It is possible that when church leaders became aware of this information, they ordered the offending portions of the ceremony deleted so that they would not continue to have an adverse effect on some church members. Then, too, if satanic rites with similar wording actually existed, the General Authorities of the church may have been concerned that this would eventually become known to the public and cause embarrassment to the church.

Whatever the case may be, the oaths which were a vital part of the temple ceremony at the time Glenn Pace began his interviews have been removed. We have been somewhat apprehensive about bringing Pace's memo to light because of the effect it could have on other people's lives. If his conclusions are correct and the perpetrators of these evil deeds are apprehended and brought to justice, we will be very pleased with the result.

If, on the other hand, it causes a witch hunt which leads nowhere, we will certainly be disappointed. The serious implications of this whole matter cannot be overstated. We hope that our readers will use good judgment and not spread unfounded rumors. If, however, they do have important information on this subject, they should report it to the proper law enforcement officials. On October 7, , the Salt Lake Tribune reported:. Monson, second counselor in the First Presidency Liars, bullies who abuse children, they will one day reap the whirlwind of their foul deeds,' he said.

Glenn Pace's suggestion concerning the possibility of an organized conspiracy to sexually abuse children is not new to residents of Utah. In a highly controversial trial, which took place in , a man by the name of Alan B. Hadfield was convicted on seven counts of "sodomizing and sexually molesting his son and daughter. Barbara Snow, the principal therapist who broke an alleged widespread pattern of child sexual abuse centered in one ward of the Church of Jesus Christ of Latter-day Saints, spent nearly six hours on the stand during the second day of the trial of Alan B.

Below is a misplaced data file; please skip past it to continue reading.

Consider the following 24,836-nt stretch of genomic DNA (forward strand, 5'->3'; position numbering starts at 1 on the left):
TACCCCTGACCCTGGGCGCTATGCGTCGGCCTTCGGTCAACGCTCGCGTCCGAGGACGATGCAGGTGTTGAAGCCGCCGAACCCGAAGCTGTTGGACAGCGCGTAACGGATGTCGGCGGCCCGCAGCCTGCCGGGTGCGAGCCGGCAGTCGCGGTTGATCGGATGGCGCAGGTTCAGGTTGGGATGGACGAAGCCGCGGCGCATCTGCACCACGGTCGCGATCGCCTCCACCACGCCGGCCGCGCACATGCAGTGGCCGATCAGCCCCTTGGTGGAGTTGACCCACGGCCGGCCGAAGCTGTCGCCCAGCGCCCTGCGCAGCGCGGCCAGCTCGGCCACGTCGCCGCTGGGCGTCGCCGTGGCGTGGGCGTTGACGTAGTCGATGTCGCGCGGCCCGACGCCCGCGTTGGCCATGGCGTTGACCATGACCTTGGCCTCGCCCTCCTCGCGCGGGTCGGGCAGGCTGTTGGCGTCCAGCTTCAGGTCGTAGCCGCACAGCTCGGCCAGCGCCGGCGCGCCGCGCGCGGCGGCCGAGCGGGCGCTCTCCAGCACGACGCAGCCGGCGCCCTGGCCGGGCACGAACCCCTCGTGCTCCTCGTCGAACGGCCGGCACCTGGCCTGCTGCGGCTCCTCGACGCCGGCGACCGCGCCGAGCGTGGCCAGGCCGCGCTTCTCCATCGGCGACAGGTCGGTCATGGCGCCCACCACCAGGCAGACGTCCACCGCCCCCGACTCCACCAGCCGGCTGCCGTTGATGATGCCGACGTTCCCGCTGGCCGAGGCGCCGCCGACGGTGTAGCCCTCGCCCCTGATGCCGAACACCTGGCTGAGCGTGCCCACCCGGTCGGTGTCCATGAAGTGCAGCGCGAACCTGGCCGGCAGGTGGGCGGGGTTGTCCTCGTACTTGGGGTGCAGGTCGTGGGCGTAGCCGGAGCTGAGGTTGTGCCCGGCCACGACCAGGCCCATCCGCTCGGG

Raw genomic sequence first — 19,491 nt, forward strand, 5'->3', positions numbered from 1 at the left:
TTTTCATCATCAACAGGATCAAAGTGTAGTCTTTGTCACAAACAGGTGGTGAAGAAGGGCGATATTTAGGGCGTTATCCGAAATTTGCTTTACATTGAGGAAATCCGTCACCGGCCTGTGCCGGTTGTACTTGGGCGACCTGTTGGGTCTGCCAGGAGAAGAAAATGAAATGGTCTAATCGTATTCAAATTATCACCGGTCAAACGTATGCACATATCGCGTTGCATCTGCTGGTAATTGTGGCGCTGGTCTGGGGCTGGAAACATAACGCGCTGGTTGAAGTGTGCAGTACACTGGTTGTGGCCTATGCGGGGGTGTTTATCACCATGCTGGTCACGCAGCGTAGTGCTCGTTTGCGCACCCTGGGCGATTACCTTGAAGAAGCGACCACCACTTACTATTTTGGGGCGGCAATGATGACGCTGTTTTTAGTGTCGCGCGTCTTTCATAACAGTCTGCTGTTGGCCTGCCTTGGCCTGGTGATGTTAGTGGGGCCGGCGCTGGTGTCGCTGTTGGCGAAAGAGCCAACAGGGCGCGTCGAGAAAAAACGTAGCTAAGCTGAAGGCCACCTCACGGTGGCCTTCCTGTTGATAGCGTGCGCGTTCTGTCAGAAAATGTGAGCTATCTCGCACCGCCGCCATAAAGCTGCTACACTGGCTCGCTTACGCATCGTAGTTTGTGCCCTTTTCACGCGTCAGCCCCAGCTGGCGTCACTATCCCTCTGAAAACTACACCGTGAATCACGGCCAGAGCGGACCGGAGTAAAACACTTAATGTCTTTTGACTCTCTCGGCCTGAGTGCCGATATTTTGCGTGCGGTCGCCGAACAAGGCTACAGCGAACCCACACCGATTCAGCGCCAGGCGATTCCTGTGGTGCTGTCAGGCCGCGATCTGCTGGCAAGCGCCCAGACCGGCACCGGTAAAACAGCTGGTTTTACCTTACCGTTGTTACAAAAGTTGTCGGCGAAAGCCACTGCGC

Many people felt that Dr. Snow planted ideas of sexual abuse in the minds of the children. A psychiatrist we discussed the situation with said that although he had questions about Dr. Snow's methods, he talked about the matter with another psychiatrist who had interviewed the children. Since he has a great deal of respect for this man's work, he feels there may have been something to the statement that there was an organized sex-abuse ring functioning in Lehi.

However this may be, although officials indicated that additional charges might be filed, no one else has been prosecuted for the purported abuse. Many people in Utah still feel that Mr. Hadfield was innocent of the charges and that the accusations made by the children against him and other members of the Mormon ward in which he lived were without foundation in fact.

This was certainly a very difficult case and it is very hard to know who was telling the truth. On January 13, , the Salt Lake Tribune ran a story that indicated that sex-abuse rings might be functioning in other parts of the state of Utah:.

Organized child abuse is not a far-fetched notion. Adults and youths in organized groups or rings appear to be sexually abusing children in Utah Whitehead, public affairs representative for the association in Salt Lake City, said mental-health professionals have identified clusters of sex-abuse groups in several communities in the state.

At this point the reader should take the time to carefully read Glenn L. Pace's work on "Ritualistic Child Abuse. Pursuant to the Committee's request, I am writing this memorandum to pass along what I have learned about ritualistic child abuse.

Hopefully, it will be of some value to you as you continue to monitor the problem. You have already received the LDS Social Services report on satanism dated May 24, , a report from Brent Ward, and a memorandum from myself dated October 20, in response to Brother Ward's report.

Therefore, I will limit this writing to information not contained in those papers. I have met with sixty victims. That number could be twice or three times as many if I did not discipline myself to only one meeting per week. I have not wanted my involvement with this issue to become a handicap in fulfilling my assigned responsibilities. On the other hand, I felt someone needed to pay the price to obtain an intellectual and spiritual conviction as to the seriousness of this problem within the Church.

Of the sixty victims with whom I have met, fifty-three are female and seven are male. The abuse occurred in the following places: Utah 37 , Idaho 3 , California 4 , Mexico 2 , and other places Fifty-three victims are currently living in the State of Utah.

All sixty individuals are members of the Church. The majority were abused by relatives, often their parents. All have developed psychological problems and most have been diagnosed as having multiple personality disorder or some other form of dissociative disorder. Ritualistic child abuse is the most hideous of all child abuse.